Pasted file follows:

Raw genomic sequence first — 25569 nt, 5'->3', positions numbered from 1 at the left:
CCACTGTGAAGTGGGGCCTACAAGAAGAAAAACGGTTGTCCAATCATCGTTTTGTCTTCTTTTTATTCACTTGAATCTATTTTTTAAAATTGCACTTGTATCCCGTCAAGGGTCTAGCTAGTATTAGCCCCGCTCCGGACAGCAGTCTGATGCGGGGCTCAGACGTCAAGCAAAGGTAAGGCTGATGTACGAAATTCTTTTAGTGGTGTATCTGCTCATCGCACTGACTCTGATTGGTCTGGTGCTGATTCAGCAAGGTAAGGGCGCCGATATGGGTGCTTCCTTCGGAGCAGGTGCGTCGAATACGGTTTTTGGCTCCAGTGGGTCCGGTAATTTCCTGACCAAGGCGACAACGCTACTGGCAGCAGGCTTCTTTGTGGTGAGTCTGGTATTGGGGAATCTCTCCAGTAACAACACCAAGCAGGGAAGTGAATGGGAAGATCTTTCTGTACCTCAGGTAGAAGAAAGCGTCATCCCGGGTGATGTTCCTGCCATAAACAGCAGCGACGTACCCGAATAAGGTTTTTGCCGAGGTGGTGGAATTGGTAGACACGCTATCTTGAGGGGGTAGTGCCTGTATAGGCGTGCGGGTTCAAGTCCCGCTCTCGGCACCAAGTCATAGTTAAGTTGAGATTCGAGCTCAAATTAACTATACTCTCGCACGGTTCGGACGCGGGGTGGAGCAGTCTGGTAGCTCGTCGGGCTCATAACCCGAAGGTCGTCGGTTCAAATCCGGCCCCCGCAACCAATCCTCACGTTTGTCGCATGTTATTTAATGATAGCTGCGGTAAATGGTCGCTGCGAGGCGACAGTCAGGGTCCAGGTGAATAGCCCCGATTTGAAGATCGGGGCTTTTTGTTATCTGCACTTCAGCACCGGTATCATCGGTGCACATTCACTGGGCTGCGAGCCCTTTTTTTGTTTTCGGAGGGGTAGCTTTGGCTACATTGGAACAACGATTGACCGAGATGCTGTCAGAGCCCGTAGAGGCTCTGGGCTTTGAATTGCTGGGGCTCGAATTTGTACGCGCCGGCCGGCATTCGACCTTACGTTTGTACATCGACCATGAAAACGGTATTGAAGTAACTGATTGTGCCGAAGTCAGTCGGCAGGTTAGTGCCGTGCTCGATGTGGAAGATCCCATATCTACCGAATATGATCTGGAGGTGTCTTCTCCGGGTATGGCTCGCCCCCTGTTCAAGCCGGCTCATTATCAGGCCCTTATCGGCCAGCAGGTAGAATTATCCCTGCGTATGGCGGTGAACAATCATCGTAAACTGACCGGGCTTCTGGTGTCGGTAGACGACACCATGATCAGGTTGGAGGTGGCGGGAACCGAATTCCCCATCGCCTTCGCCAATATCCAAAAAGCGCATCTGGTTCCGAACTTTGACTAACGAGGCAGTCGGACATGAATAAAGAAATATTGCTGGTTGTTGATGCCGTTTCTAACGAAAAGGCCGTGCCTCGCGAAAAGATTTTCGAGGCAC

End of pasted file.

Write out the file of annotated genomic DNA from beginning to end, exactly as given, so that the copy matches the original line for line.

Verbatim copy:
Raw genomic sequence first — 25569 nt, 5'->3', positions numbered from 1 at the left:
CCACTGTGAAGTGGGGCCTACAAGAAGAAAAACGGTTGTCCAATCATCGTTTTGTCTTCTTTTTATTCACTTGAATCTATTTTTTAAAATTGCACTTGTATCCCGTCAAGGGTCTAGCTAGTATTAGCCCCGCTCCGGACAGCAGTCTGATGCGGGGCTCAGACGTCAAGCAAAGGTAAGGCTGATGTACGAAATTCTTTTAGTGGTGTATCTGCTCATCGCACTGACTCTGATTGGTCTGGTGCTGATTCAGCAAGGTAAGGGCGCCGATATGGGTGCTTCCTTCGGAGCAGGTGCGTCGAATACGGTTTTTGGCTCCAGTGGGTCCGGTAATTTCCTGACCAAGGCGACAACGCTACTGGCAGCAGGCTTCTTTGTGGTGAGTCTGGTATTGGGGAATCTCTCCAGTAACAACACCAAGCAGGGAAGTGAATGGGAAGATCTTTCTGTACCTCAGGTAGAAGAAAGCGTCATCCCGGGTGATGTTCCTGCCATAAACAGCAGCGACGTACCCGAATAAGGTTTTTGCCGAGGTGGTGGAATTGGTAGACACGCTATCTTGAGGGGGTAGTGCCTGTATAGGCGTGCGGGTTCAAGTCCCGCTCTCGGCACCAAGTCATAGTTAAGTTGAGATTCGAGCTCAAATTAACTATACTCTCGCACGGTTCGGACGCGGGGTGGAGCAGTCTGGTAGCTCGTCGGGCTCATAACCCGAAGGTCGTCGGTTCAAATCCGGCCCCCGCAACCAATCCTCACGTTTGTCGCATGTTATTTAATGATAGCTGCGGTAAATGGTCGCTGCGAGGCGACAGTCAGGGTCCAGGTGAATAGCCCCGATTTGAAGATCGGGGCTTTTTGTTATCTGCACTTCAGCACCGGTATCATCGGTGCACATTCACTGGGCTGCGAGCCCTTTTTTTGTTTTCGGAGGGGTAGCTTTGGCTACATTGGAACAACGATTGACCGAGATGCTGTCAGAGCCCGTAGAGGCTCTGGGCTTTGAATTGCTGGGGCTCGAATTTGTACGCGCCGGCCGGCATTCGACCTTACGTTTGTACATCGACCATGAAAACGGTATTGAAGTAACTGATTGTGCCGAAGTCAGTCGGCAGGTTAGTGCCGTGCTCGATGTGGAAGATCCCATATCTACCGAATATGATCTGGAGGTGTCTTCTCCGGGTATGGCTCGCCCCCTGTTCAAGCCGGCTCATTATCAGGCCCTTATCGGCCAGCAGGTAGAATTATCCCTGCGTATGGCGGTGAACAATCATCGTAAACTGACCGGGCTTCTGGTGTCGGTAGACGACACCATGATCAGGTTGGAGGTGGCGGGAACCGAATTCCCCATCGCCTTCGCCAATATCCAAAAAGCGCATCTGGTTCCGAACTTTGACTAACGAGGCAGTCGGACATGAATAAAGAAATATTGCTGGTTGTTGATGCCGTTTCTAACGAAAAGGCCGTGCCTCGCGAAAAGATTTTCGAGGCAC